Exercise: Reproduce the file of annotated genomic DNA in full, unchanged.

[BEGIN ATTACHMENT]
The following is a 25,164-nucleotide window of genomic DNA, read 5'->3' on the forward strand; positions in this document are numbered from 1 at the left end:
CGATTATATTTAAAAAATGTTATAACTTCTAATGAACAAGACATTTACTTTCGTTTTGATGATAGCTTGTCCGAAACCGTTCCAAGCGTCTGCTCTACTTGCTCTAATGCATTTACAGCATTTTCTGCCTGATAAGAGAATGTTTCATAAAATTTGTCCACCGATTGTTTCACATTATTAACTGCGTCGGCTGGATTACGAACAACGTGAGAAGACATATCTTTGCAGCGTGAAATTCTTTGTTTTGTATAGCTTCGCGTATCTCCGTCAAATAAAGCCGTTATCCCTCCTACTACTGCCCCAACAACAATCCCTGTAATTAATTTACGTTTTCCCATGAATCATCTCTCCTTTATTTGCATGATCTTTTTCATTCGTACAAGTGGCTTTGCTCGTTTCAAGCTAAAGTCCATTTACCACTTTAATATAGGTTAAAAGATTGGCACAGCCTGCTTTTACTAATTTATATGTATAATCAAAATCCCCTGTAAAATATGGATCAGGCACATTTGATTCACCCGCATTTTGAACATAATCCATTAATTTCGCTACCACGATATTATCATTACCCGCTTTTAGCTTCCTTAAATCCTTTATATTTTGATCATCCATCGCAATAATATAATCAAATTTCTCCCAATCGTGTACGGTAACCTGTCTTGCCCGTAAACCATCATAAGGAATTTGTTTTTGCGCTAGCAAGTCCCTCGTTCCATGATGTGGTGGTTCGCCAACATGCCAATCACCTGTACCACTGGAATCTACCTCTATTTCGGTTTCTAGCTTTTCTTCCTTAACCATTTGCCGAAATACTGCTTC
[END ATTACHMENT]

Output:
The following is a 25,164-nucleotide window of genomic DNA, read 5'->3' on the forward strand; positions in this document are numbered from 1 at the left end:
CGATTATATTTAAAAAATGTTATAACTTCTAATGAACAAGACATTTACTTTCGTTTTGATGATAGCTTGTCCGAAACCGTTCCAAGCGTCTGCTCTACTTGCTCTAATGCATTTACAGCATTTTCTGCCTGATAAGAGAATGTTTCATAAAATTTGTCCACCGATTGTTTCACATTATTAACTGCGTCGGCTGGATTACGAACAACGTGAGAAGACATATCTTTGCAGCGTGAAATTCTTTGTTTTGTATAGCTTCGCGTATCTCCGTCAAATAAAGCCGTTATCCCTCCTACTACTGCCCCAACAACAATCCCTGTAATTAATTTACGTTTTCCCATGAATCATCTCTCCTTTATTTGCATGATCTTTTTCATTCGTACAAGTGGCTTTGCTCGTTTCAAGCTAAAGTCCATTTACCACTTTAATATAGGTTAAAAGATTGGCACAGCCTGCTTTTACTAATTTATATGTATAATCAAAATCCCCTGTAAAATATGGATCAGGCACATTTGATTCACCCGCATTTTGAACATAATCCATTAATTTCGCTACCACGATATTATCATTACCCGCTTTTAGCTTCCTTAAATCCTTTATATTTTGATCATCCATCGCAATAATATAATCAAATTTCTCCCAATCGTGTACGGTAACCTGTCTTGCCCGTAAACCATCATAAGGAATTTGTTTTTGCGCTAGCAAGTCCCTCGTTCCATGATGTGGTGGTTCGCCAACATGCCAATCACCTGTACCACTGGAATCTACCTCTATTTCGGTTTCTAGCTTTTCTTCCTTAACCATTTGCCGAAATACTGCTTC